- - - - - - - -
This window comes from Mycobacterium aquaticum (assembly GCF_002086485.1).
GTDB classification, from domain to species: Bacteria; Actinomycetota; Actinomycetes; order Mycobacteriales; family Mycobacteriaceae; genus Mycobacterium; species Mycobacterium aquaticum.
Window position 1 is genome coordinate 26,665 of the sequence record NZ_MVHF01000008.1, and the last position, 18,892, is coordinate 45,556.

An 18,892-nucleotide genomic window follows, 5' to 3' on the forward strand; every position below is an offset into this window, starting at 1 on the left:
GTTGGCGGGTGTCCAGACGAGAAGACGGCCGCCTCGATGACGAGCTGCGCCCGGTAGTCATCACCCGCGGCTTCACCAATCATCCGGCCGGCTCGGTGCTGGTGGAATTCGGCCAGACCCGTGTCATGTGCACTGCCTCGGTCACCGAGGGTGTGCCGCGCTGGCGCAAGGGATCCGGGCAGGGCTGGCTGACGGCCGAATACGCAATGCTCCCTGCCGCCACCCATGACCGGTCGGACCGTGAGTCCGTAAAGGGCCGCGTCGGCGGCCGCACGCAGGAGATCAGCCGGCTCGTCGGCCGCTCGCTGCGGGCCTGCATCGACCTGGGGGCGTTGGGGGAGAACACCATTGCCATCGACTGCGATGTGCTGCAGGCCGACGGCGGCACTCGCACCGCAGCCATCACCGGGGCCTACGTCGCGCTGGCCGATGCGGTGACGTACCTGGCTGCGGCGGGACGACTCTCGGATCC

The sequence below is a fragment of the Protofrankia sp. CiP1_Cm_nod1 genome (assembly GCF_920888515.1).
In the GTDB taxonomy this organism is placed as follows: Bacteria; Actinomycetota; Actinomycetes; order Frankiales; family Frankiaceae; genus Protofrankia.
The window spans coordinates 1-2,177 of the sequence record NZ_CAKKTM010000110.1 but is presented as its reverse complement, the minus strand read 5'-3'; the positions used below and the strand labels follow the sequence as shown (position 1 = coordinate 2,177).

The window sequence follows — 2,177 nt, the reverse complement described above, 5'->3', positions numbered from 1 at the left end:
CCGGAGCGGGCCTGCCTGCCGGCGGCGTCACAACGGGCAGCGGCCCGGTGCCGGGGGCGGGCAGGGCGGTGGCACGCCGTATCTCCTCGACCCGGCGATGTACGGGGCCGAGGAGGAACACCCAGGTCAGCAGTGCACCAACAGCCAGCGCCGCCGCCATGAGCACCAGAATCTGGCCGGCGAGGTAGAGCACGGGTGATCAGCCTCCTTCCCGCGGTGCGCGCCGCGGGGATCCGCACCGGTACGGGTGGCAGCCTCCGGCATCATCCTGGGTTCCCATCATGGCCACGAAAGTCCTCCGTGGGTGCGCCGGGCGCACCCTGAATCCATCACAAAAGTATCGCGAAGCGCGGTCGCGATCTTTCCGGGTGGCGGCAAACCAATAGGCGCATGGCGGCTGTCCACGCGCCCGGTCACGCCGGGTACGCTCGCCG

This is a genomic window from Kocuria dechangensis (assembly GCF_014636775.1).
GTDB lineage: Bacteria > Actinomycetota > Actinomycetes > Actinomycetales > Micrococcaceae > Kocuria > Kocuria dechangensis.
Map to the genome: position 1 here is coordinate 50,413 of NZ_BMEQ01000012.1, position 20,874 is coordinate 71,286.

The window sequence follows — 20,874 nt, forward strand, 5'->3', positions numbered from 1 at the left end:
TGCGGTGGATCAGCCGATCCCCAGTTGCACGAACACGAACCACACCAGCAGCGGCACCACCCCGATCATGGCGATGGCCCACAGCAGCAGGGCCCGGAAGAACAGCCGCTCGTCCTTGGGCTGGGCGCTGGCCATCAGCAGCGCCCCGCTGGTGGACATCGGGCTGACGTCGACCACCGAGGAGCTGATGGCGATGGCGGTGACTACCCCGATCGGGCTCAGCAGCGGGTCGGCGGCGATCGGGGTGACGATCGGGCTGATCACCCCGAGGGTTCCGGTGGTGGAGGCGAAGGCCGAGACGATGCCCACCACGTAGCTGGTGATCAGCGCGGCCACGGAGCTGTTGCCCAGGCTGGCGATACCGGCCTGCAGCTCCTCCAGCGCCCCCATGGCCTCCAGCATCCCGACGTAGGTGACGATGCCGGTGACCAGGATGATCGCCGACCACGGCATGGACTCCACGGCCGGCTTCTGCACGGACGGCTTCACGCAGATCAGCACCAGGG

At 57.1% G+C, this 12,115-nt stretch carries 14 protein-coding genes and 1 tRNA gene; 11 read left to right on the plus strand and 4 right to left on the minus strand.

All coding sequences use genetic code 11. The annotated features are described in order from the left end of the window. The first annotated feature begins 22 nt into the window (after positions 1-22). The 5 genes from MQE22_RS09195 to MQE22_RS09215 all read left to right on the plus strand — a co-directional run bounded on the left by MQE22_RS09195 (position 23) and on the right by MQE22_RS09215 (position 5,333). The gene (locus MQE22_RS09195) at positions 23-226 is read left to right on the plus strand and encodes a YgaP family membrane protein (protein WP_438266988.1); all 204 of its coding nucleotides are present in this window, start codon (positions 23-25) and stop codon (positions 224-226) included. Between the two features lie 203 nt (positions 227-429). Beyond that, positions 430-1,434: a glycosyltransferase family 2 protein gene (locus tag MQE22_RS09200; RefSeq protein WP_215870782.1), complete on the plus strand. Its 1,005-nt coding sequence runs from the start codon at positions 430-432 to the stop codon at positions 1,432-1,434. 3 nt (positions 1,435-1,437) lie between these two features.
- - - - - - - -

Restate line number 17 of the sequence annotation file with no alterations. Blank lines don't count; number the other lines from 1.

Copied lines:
All coding sequences use genetic code 11. The annotated features are described in order from the left end of the window. The first annotated feature begins 22 nt into the window (after positions 1-22). The 5 genes from MQE22_RS09195 to MQE22_RS09215 all read left to right on the plus strand — a co-directional run bounded on the left by MQE22_RS09195 (position 23) and on the right by MQE22_RS09215 (position 5,333). The gene (locus MQE22_RS09195) at positions 23-226 is read left to right on the plus strand and encodes a YgaP family membrane protein (protein WP_438266988.1); all 204 of its coding nucleotides are present in this window, start codon (positions 23-25) and stop codon (positions 224-226) included. Between the two features lie 203 nt (positions 227-429). Beyond that, positions 430-1,434: a glycosyltransferase family 2 protein gene (locus tag MQE22_RS09200; RefSeq protein WP_215870782.1), complete on the plus strand. Its 1,005-nt coding sequence runs from the start codon at positions 430-432 to the stop codon at positions 1,432-1,434. 3 nt (positions 1,435-1,437) lie between these two features.